Heavy truck traffic in Towanda PA as a result of Marcellus Shale natural gas fracking.
Image from Protecting Our Waters, via Creative Commons image search.
“[The road] looked like it’d been hit by a bomb,” said Jim Webster, Commissioner of Parker County, Texas.
In his small Texas town, large potholes, crumbling shoulders and a thick coat of mud mark the fracking truck route. And in case you wanted to put eyes on the trucks themselves, you wouldn’t have long to wait. Twenty-four hour a day traffic is the hallmark of fracking operations, which can employ over 1,000 trucks at a time, making more than 150,000 trips over the lifetime of a well.
With attention this week on the revelation that fracking can actually cause mid-sized earthquakes, the destruction of rural transportation infrastructure quietly remains one of fracking’s greatest costs.
Roads with a twenty-year lifespan need replacing after only five years of fracking traffic.
Any energy project is going to require at least a truck or two. A wind turbine installation for example, takes a few trucks to transport the turbine blades and other pieces. What sets fracking operations apart in this regard is that the trucks never stop. 40-tonne water trucks rumble down rural roads for the entire lifespan of the project, putting wear and tear on roads that were never built to withstand such a high volume of heavy traffic. Roads with a twenty-year lifespan need replacing after only five years of fracking traffic.
The state of Pennsylvania is home to the massive Marcellus Shale deposit. Natural gas trapped in the fissures within the shale rock is a prime target for extraction through fracking. But for all the revenue generated, the state had to funnel $265-million back into road repairs in an attempt to mitigate some of the infrastructural damage. In Texas, the joy of $3.6-billion in oil and gas taxes was tempered by a $4-billion bill to repair the roads.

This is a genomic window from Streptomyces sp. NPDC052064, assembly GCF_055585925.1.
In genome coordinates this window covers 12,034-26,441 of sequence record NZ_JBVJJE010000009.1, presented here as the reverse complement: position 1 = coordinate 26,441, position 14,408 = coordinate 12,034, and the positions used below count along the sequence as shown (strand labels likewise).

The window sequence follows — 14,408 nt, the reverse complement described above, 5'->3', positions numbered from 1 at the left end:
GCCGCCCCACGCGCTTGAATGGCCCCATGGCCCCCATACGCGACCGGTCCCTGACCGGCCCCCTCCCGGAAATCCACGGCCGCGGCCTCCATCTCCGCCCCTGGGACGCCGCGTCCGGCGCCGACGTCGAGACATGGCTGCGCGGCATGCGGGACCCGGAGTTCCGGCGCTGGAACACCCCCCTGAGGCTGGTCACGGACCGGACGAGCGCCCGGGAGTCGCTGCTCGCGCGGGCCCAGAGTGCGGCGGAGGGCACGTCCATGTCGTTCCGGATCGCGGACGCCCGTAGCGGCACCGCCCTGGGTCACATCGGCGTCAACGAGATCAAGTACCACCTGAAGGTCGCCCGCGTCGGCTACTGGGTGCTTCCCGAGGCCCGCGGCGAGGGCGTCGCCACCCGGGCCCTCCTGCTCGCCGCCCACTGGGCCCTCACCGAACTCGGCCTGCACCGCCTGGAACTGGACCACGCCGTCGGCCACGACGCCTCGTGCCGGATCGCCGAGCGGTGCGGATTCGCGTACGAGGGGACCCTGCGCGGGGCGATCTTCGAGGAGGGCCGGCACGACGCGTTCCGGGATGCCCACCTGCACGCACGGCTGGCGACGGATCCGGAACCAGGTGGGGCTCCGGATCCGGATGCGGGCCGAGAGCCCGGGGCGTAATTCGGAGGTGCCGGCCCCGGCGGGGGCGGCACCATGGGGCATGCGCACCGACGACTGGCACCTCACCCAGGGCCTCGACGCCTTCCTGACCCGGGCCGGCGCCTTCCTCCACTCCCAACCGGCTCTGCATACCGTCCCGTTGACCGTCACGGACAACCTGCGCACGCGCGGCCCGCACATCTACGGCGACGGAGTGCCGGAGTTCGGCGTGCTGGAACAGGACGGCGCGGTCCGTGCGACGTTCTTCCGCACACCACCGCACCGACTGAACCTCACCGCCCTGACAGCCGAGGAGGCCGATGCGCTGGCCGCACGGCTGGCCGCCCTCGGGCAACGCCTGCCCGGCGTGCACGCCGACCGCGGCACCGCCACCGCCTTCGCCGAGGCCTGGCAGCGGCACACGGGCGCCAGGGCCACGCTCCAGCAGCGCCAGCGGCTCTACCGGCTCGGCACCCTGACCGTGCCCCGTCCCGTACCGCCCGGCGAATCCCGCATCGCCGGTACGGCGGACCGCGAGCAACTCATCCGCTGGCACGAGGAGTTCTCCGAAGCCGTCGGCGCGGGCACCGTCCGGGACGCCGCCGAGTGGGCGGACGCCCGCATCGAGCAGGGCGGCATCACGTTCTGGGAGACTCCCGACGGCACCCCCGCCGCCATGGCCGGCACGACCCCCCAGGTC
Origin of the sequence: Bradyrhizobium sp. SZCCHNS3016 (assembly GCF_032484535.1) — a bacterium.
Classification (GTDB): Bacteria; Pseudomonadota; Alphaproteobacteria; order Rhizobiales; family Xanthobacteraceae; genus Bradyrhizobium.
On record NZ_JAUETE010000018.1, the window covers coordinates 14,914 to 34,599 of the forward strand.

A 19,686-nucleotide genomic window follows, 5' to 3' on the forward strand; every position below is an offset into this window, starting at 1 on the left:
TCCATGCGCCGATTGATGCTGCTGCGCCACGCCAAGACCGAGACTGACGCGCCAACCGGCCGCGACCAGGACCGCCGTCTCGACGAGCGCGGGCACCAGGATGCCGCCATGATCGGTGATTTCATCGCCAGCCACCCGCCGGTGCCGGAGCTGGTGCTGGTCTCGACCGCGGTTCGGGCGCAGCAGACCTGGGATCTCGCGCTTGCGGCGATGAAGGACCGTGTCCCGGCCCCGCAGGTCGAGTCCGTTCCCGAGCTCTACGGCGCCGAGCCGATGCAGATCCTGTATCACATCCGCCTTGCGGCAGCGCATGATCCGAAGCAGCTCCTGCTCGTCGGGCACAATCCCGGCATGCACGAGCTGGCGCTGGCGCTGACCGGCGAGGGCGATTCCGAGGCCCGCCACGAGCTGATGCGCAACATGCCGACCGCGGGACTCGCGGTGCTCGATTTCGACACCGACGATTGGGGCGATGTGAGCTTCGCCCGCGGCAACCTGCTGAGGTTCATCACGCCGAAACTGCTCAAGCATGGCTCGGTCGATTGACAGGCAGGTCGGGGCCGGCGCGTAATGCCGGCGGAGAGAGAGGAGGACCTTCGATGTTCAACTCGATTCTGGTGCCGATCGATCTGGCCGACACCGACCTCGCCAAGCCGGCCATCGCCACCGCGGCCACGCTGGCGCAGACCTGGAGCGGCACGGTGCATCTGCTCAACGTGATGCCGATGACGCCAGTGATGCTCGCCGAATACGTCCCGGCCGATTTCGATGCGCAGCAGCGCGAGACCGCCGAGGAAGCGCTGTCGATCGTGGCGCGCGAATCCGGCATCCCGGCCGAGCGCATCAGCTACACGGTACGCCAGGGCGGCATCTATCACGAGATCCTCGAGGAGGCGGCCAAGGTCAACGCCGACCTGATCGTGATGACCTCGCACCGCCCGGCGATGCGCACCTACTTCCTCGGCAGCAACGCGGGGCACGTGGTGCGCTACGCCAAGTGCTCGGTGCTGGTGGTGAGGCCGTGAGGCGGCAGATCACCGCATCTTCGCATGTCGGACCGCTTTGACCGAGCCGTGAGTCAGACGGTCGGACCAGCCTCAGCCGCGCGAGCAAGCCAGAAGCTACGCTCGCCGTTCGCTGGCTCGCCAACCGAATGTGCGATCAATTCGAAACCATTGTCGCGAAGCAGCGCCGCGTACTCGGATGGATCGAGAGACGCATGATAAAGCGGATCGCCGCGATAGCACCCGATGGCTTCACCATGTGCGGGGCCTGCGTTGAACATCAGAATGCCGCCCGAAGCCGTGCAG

The fracking industry acknowledges that it cannot turn a profit if it is forced to cover associated infrastructure repairs.
These enormous costs are dumped unceremoniously on local governments and residents. Many don’t understand what they’re signing up for by inviting fracking companies into their community until it’s too late. While it’s difficult to prove that fracking companies deliberately target poor rural communities, they have certainly been known to lean on municipalities for concessions. Local governments are often asked by fracking companies to ignore load restrictions which are in place to maintain the structural integrity of the road while it is water-logged and soft during the spring.
Most tellingly of all, the fracking industry acknowledges that it cannot turn a profit if it is forced to cover associated infrastructure repairs.
Earthquakes, or perhaps Russia’s covert anti-fracking campaign, will continue to draw headlines, but activists looking to defeat the fracking dragon would do well to look elsewhere for its vulnerable underbelly. The industry has shown itself to be adept at deflecting criticism, either by waving economic incentives under the nose of low-resource populations or – in the case of potential groundwater contamination – simply refusing to provide the information necessary to make accurate environmental assessments. Transportation, however, is a weakness the fracking industry seems to realize it can’t easily hide.
The precautionary principle ought to be sufficient reason to put a hold on fracking operations: there are too many unknown environment impacts. Still, fracking continues to prosper. The destruction of transportation infrastructure presents a compelling environmental and economic argument against fracking wells. They won’t cause any earthquakes, but those endless trucks will tear up the ground all the same.
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